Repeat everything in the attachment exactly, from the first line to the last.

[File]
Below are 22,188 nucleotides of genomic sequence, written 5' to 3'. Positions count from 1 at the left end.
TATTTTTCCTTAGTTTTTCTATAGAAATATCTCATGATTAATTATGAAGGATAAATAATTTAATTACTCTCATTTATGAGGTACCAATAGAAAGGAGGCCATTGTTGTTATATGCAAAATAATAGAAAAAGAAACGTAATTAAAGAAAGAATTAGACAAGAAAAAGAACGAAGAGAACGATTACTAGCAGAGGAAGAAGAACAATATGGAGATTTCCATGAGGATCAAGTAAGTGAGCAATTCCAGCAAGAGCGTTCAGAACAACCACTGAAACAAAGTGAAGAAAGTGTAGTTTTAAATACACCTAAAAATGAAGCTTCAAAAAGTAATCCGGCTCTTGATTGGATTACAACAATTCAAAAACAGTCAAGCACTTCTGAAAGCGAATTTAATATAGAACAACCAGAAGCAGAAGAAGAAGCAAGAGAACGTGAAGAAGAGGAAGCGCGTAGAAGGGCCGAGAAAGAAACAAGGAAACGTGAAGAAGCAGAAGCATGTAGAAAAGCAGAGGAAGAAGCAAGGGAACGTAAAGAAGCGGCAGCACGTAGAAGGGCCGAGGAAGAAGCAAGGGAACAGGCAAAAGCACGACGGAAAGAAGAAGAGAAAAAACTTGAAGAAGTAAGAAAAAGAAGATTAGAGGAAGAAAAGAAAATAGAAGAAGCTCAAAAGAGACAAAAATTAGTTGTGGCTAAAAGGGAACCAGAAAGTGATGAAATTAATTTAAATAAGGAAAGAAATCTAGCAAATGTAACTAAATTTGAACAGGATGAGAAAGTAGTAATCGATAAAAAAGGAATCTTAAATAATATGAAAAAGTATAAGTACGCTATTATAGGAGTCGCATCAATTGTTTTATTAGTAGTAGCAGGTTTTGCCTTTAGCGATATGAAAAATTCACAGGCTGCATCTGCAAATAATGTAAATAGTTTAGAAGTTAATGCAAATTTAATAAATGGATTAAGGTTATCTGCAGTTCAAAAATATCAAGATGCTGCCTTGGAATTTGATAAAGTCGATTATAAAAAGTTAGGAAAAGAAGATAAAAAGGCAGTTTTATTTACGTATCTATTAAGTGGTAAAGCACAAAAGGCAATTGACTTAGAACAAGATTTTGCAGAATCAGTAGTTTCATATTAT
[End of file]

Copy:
Below are 22,188 nucleotides of genomic sequence, written 5' to 3'. Positions count from 1 at the left end.
TATTTTTCCTTAGTTTTTCTATAGAAATATCTCATGATTAATTATGAAGGATAAATAATTTAATTACTCTCATTTATGAGGTACCAATAGAAAGGAGGCCATTGTTGTTATATGCAAAATAATAGAAAAAGAAACGTAATTAAAGAAAGAATTAGACAAGAAAAAGAACGAAGAGAACGATTACTAGCAGAGGAAGAAGAACAATATGGAGATTTCCATGAGGATCAAGTAAGTGAGCAATTCCAGCAAGAGCGTTCAGAACAACCACTGAAACAAAGTGAAGAAAGTGTAGTTTTAAATACACCTAAAAATGAAGCTTCAAAAAGTAATCCGGCTCTTGATTGGATTACAACAATTCAAAAACAGTCAAGCACTTCTGAAAGCGAATTTAATATAGAACAACCAGAAGCAGAAGAAGAAGCAAGAGAACGTGAAGAAGAGGAAGCGCGTAGAAGGGCCGAGAAAGAAACAAGGAAACGTGAAGAAGCAGAAGCATGTAGAAAAGCAGAGGAAGAAGCAAGGGAACGTAAAGAAGCGGCAGCACGTAGAAGGGCCGAGGAAGAAGCAAGGGAACAGGCAAAAGCACGACGGAAAGAAGAAGAGAAAAAACTTGAAGAAGTAAGAAAAAGAAGATTAGAGGAAGAAAAGAAAATAGAAGAAGCTCAAAAGAGACAAAAATTAGTTGTGGCTAAAAGGGAACCAGAAAGTGATGAAATTAATTTAAATAAGGAAAGAAATCTAGCAAATGTAACTAAATTTGAACAGGATGAGAAAGTAGTAATCGATAAAAAAGGAATCTTAAATAATATGAAAAAGTATAAGTACGCTATTATAGGAGTCGCATCAATTGTTTTATTAGTAGTAGCAGGTTTTGCCTTTAGCGATATGAAAAATTCACAGGCTGCATCTGCAAATAATGTAAATAGTTTAGAAGTTAATGCAAATTTAATAAATGGATTAAGGTTATCTGCAGTTCAAAAATATCAAGATGCTGCCTTGGAATTTGATAAAGTCGATTATAAAAAGTTAGGAAAAGAAGATAAAAAGGCAGTTTTATTTACGTATCTATTAAGTGGTAAAGCACAAAAGGCAATTGACTTAGAACAAGATTTTGCAGAATCAGTAGTTTCATATTAT